Reevaluating My Relationship with Running



Oh, running.

You are such a simple thing. Put on shoes (or don’t). Step outside (or don’t). Run.

But you’re also so easily complicated. Put on shoes (what kind? what size? minimal? cushy? barefoot? socks? what kind of socks? compression? wait, laces? what about velcro? weight of shoe? color? do I even need shoes?). Step outside (where? what kind of ground are we talking about? asphalt? concrete? dirt? and what about the weather? is it humid? snowing? full sun? sleet?). Run (when? how often? how fast? how far? how?).

I picked up running way back in high school, when I decided on a lark in senior year that maybe I should do a sport, and maybe that sport should be cross country. They couldn’t turn me away, so for a few months I trotted out miserably with the other runners every afternoon and forced myself to run in the high heat and humidity of Florida. I dreaded and hated it, and was so relieved when the season finally came to an end.

I came back to it sporadically despite our rocky relationship in the years since then, although more often as a form of punishment than anything else. For example, when my heart was hurt in college, I ran myself to exhaustion to get through the pain. Other times I ran to appease the Calorie Gods for having sinned and gained weight. I would push through each run thinking about all the fat I was burning to atone for having eaten too much. Needless to say, my relationship with running was not a healthy one.

Then we joined Crossfit. Running 400m, 800m, and a mile were regularly part of the warm up and the actual workout. I approached the running like I did every new thing in Crossfit – it was hard and I wasn’t any good at it, but I’d push through regardless. When I found out that a regular Crossfit workout was to run 5k, I grew afraid, and then determined. I wanted to be ready if I walked in one morning and “5k” was scrawled in sharpie across the white board.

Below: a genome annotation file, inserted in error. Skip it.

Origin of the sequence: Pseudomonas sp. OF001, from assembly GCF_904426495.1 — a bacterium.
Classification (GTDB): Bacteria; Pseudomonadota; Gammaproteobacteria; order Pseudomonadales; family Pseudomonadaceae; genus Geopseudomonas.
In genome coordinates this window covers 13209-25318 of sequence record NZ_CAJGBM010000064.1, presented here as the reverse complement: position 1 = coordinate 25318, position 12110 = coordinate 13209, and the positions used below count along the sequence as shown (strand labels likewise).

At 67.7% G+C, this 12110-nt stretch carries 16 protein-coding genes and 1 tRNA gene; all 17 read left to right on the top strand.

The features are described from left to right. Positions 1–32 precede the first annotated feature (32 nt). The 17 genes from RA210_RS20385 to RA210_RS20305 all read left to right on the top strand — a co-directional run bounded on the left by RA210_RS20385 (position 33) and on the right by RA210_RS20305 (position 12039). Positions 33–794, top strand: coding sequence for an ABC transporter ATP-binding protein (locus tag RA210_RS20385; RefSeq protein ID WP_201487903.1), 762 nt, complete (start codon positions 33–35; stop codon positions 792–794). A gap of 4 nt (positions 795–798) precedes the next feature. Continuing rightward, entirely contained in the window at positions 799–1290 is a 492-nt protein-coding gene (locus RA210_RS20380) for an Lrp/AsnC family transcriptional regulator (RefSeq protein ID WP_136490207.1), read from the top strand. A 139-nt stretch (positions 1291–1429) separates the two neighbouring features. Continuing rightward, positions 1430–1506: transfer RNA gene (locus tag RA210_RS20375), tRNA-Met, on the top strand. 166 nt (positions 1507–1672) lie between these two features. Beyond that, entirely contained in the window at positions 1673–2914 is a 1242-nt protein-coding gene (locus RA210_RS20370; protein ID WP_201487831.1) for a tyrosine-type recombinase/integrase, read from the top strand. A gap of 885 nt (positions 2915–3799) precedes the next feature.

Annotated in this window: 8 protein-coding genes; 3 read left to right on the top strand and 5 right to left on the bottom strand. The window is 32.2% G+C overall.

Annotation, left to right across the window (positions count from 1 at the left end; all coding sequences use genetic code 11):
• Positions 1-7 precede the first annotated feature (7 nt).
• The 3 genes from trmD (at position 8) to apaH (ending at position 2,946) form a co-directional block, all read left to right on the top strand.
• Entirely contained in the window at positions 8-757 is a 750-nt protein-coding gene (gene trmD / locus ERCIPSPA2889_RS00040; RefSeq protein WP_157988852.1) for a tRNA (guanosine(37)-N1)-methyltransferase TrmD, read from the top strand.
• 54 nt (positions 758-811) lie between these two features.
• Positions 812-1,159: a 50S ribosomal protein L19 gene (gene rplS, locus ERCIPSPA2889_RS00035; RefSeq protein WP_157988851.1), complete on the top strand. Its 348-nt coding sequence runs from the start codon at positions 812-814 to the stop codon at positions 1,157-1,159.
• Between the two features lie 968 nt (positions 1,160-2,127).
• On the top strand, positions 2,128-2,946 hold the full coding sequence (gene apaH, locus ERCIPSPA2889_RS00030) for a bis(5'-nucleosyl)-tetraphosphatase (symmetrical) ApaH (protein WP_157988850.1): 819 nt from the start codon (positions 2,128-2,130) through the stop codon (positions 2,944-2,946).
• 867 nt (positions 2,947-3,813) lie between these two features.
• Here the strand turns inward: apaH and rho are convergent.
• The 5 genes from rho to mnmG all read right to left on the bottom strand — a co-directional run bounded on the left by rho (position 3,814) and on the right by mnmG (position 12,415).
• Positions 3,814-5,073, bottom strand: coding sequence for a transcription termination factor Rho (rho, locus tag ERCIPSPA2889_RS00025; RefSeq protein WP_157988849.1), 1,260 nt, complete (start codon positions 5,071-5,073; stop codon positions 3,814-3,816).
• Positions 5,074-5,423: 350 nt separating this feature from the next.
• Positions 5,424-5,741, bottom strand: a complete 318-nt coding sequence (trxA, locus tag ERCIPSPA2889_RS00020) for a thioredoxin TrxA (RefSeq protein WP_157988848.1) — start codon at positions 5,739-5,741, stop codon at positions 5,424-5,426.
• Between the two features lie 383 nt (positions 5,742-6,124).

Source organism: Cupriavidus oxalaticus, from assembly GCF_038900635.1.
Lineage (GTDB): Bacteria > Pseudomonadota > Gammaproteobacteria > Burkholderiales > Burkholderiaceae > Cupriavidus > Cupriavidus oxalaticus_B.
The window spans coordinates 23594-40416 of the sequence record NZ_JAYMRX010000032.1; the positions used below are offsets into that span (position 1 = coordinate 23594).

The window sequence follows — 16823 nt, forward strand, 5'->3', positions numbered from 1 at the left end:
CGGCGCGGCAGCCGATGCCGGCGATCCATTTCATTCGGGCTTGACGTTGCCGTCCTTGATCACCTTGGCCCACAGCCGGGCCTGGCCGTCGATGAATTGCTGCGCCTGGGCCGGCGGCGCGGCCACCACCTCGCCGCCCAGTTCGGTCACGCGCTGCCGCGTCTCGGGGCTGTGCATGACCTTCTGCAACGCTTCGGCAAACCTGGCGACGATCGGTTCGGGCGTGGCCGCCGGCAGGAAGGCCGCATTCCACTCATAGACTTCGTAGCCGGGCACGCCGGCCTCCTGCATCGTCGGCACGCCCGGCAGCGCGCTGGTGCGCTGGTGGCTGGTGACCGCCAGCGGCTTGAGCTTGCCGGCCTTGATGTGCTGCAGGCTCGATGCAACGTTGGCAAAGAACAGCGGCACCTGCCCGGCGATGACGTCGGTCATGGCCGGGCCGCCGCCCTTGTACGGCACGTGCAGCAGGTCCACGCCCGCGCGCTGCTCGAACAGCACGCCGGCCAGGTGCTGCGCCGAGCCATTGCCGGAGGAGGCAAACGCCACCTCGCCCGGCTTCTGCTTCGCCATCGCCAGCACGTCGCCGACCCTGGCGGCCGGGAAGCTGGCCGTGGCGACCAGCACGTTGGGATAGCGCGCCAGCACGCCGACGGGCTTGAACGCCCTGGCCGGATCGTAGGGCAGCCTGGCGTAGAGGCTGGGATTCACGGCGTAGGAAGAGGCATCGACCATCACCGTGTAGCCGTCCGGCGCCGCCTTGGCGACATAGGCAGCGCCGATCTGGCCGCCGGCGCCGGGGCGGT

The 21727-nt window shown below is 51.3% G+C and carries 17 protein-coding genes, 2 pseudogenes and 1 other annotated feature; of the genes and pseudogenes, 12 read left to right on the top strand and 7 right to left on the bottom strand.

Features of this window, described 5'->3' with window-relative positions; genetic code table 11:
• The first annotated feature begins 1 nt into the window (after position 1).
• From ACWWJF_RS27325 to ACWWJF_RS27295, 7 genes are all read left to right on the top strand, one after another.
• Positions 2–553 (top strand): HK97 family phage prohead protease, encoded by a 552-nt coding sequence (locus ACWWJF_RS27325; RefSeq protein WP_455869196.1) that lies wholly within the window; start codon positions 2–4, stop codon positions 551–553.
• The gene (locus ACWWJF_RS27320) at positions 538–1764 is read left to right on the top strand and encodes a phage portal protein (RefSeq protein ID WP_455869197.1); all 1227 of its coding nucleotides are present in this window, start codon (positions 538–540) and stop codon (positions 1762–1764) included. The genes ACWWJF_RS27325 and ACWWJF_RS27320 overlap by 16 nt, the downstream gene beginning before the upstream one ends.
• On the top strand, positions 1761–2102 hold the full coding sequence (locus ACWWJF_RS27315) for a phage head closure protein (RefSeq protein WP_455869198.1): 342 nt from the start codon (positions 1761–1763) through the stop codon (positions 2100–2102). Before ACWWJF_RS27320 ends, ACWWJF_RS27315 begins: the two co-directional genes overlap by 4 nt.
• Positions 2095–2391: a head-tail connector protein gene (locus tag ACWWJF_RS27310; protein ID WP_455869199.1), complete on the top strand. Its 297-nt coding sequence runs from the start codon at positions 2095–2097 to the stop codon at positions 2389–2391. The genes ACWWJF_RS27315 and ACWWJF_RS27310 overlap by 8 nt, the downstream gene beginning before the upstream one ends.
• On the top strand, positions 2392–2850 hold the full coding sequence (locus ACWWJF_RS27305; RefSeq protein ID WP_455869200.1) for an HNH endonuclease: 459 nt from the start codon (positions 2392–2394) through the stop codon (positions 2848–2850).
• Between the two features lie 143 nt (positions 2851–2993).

I tried to run regularly outside of the workouts, but it was in fits and spurts. I finally managed to run a whole mile without stopping (two weeks and two years ago). Then I got some proper running shoes and tried to run a little every day. That started out promising but crashed and burned when I hurt my foot. I stopped. And then I started again, because the Thanksgiving 5k was just around the corner and I really wanted to participate. I ran 5k the day before for the first time, came home, signed up for the race, and ran that as well. I pushed myself over the finish line, forcing down the urge to throw up, and limped to the car. It was terrible. It was wonderful.

But I still couldn’t commit to running regularly. I ran another 5k six months later with the bare minimum of training right beforehand. Then I did it again in September, with an equally minimum amount of training. I beat myself up when my race time didn’t improve. I tried to force myself into a program, running 20min and trying to reach a greater distance each time, then feeling defeated when I didn’t. Or I shaved off two seconds. It was disappointing. I stopped running again.

This repeated over and over in the following year and I notched more 5k’s on my life belt. But they weren’t as much fun and I wasn’t improving and I really didn’t want to get out there and actually commit to a training program. I ran a 7 mile race in April and then just. stopped.

We went walking. We took a hypertrophy course. We took a break from Crossfit for three months. We walked our neighborhood. Swam. Hiked. Lifted some weights.

And then I started running again. Except this time, it was different. This time I ran began I got the urge to. I put my earbuds in and stepped out the door and ran until I wanted to turn around and then I did. A day or two later I did it again. Rinse, repeat, and almost a month later I’m running regularly. And I think I’m going to keep going this time.

Why? Because I’m running to run. I’m running to destress. I’m running to listen to bright and peppy music. I’m running to watch the sunrise.

I’m not running to lose weight. I’m not running to PR. I’m not running to train. I’m not running to punish myself. I’m not running to beat anyone else. I’m not even running to get better at running.

Maybe this is just another part of my running cycle and in a few more weeks I’ll abandon it again. Maybe. I hope not. I kind of like this new relationship I have with running. It’s a lot simpler. Put on shoes. Step out door. Run.


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